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Learning to Let Go | Katharine Chestnut

Learning to Let Go

You’ve probably seen the phrase on Instagram, or if you’re a Disney fan like my sister, you’ll remember it from Frozen

“Let it go.” 

I considered the phrase again recently, inspired by autumn and the season of “letting go.” After the last few months of summer and growth, many living things around us will shed their leaves or go into hibernation. 

Let go of the things that are no longer nourishing or supporting you. Then welcome the same kind of growth that you see in the world around you. 

What We Can Let Go Of

There are a few benefits to shedding the things that no longer serve us. Whether it’s an appliance that’s gathered dust in your cabinet or a negative belief that’s holding you back. Letting go of these things makes room in our lives for something more supportive. In a way, letting go can “lighten your load,” so that you can make progress in a new direction. 

Sometimes learning to let go could mean leaving a role that we’ve played in our lives. My own career path is a great example of how I shed my leaves after a season ended:

Learning to Let Go | Katharine Chestnut
  • After getting a degree in Fine Arts, I wound up in advertising.
  • Even though advertising wasn’t a good fit, the world of marketing was still attractive. I enjoy creating a strategy around communicating and connecting with people.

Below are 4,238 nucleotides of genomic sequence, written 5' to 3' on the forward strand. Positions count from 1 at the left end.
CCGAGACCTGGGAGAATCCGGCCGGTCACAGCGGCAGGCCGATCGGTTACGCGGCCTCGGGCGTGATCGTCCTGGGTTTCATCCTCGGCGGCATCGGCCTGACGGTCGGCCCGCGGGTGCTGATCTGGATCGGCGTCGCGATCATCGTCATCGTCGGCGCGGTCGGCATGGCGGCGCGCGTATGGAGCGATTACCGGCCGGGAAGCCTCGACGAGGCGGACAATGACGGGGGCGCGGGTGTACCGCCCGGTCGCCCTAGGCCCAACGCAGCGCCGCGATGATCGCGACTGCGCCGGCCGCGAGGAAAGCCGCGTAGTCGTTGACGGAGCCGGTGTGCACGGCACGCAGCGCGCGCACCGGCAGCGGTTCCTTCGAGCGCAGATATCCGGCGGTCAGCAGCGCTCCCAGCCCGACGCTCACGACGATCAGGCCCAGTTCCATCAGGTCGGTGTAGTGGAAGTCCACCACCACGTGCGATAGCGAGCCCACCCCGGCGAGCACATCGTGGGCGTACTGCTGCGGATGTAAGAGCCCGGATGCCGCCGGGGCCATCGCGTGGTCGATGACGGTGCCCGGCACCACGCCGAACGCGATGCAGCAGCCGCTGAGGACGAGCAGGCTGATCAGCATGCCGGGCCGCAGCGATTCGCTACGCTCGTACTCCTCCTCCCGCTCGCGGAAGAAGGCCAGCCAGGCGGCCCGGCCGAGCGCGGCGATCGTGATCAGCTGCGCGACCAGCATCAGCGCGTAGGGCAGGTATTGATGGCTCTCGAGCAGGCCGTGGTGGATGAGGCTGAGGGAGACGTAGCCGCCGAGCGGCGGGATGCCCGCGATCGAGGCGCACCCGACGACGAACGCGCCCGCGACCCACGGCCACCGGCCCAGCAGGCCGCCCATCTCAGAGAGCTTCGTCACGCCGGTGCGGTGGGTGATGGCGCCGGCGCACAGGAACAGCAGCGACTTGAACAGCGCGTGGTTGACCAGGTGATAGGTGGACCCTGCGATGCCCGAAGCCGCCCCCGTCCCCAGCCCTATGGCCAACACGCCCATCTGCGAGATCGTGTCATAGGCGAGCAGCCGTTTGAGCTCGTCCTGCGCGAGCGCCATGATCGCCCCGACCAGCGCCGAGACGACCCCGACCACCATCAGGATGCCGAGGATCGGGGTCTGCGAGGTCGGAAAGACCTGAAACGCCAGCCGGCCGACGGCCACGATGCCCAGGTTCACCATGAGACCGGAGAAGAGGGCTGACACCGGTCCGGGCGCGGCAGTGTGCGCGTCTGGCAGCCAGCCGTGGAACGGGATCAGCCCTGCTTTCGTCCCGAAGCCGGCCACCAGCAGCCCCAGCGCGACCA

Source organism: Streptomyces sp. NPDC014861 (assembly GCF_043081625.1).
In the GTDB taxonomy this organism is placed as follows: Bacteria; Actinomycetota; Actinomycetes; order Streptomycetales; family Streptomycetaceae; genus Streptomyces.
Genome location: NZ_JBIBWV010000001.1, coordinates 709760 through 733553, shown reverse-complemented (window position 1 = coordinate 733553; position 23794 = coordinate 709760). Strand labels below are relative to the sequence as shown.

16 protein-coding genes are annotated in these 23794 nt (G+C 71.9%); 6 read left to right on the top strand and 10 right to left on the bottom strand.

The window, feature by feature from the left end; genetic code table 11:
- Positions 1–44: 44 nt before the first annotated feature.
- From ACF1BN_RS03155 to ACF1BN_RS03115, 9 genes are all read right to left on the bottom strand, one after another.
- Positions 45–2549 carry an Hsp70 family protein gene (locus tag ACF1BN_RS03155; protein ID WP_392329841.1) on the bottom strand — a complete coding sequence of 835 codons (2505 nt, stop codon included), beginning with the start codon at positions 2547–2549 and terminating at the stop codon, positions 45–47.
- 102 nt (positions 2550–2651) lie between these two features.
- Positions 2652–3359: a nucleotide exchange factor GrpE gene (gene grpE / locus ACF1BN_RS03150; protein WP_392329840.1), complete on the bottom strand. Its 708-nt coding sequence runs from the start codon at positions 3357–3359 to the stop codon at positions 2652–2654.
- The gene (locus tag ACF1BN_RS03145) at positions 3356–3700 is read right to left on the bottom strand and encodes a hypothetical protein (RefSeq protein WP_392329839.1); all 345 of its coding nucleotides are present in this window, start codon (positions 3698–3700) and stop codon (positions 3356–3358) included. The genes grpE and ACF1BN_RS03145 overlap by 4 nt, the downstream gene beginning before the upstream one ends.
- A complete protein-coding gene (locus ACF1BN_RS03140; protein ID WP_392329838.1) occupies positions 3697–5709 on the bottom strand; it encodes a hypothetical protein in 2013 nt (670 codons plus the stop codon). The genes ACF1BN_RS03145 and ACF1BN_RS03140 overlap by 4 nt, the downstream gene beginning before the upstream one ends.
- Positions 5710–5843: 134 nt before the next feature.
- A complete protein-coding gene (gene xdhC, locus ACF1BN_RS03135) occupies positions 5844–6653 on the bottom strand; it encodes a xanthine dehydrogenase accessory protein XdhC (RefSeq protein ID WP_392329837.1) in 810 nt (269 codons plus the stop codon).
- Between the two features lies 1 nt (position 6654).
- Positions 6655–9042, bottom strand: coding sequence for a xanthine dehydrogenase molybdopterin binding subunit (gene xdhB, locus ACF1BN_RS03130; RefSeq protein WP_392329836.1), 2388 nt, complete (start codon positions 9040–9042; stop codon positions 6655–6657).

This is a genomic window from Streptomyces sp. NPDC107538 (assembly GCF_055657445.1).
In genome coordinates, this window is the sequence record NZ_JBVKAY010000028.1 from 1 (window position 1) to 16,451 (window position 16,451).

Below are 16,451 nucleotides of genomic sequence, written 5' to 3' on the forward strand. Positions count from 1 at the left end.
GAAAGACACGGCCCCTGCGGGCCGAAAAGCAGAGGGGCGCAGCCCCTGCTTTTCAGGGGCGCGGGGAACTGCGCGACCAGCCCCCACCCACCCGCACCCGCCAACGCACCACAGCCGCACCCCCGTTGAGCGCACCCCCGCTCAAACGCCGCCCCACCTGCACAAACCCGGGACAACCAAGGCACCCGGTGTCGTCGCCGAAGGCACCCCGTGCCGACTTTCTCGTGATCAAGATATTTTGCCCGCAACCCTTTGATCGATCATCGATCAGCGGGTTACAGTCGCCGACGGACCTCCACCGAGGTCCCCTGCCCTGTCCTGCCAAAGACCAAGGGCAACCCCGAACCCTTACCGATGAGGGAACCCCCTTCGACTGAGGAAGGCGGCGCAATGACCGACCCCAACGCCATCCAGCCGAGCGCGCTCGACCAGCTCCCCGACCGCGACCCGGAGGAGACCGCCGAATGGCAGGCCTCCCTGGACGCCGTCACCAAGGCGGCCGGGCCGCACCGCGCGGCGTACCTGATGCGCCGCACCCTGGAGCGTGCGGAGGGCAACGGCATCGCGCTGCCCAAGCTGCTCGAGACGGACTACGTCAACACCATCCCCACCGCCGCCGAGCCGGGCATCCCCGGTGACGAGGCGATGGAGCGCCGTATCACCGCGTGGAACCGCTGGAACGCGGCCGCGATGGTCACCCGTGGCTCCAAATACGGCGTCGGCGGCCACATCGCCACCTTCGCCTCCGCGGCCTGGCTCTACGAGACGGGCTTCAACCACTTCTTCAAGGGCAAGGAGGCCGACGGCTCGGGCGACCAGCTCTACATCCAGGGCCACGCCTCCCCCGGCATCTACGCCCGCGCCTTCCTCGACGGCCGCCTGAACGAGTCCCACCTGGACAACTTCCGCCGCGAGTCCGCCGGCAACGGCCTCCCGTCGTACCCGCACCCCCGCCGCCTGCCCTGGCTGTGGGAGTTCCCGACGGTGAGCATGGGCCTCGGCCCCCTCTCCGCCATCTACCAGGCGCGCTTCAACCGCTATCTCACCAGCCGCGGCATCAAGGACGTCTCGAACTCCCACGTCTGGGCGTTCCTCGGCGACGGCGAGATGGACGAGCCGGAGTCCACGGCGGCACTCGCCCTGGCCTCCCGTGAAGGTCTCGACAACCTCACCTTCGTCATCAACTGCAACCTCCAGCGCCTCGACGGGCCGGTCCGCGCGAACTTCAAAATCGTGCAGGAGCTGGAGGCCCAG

• I bumbled along my way into trade shows and face-to-face marketing. 
  • My passion for creating experiences and building community drove me to achieve the highest level of certification.
  • Which in turn led me to the coworking industry. Today, I own a coworking space, where I’m honored and overjoyed to support the small business and entrepreneurial community that grows here. 

I wouldn’t have guessed when I started working in advertising that I’d wind up with my own brands and businesses to run. The course of the ups and downs of my career reminds me of playing ‘snakes and ladders’. As I child, the game taught me that even an expected surprise can end up being a good thing. In my adult life, I learned that by letting go of certain things, sometimes a “good job”, can make room for experiences that are ultimately far more fulfilling. 

And you don’t need me to tell you that can be really difficult at times.

Why Is Letting Go So Hard? 

We’ve all been in relationships or jobs or situations that just didn’t work for us. We call that “being a bad fit.” Many times that’s because the role that we’re playing at the time isn’t totally authentic to us

There are more than a few reasons why some people just can’t seem to let go of an idea or person. 


Learning to Let Go | Katharine Chestnut

For many of us, clinging to old beliefs or toxic relationships is a kind of perfectionism. I know I can be determined to carry out a task or perform with no mistakes. Even though I’m working on not being a perfectionist, that determination has often helped me get through some challenging situations.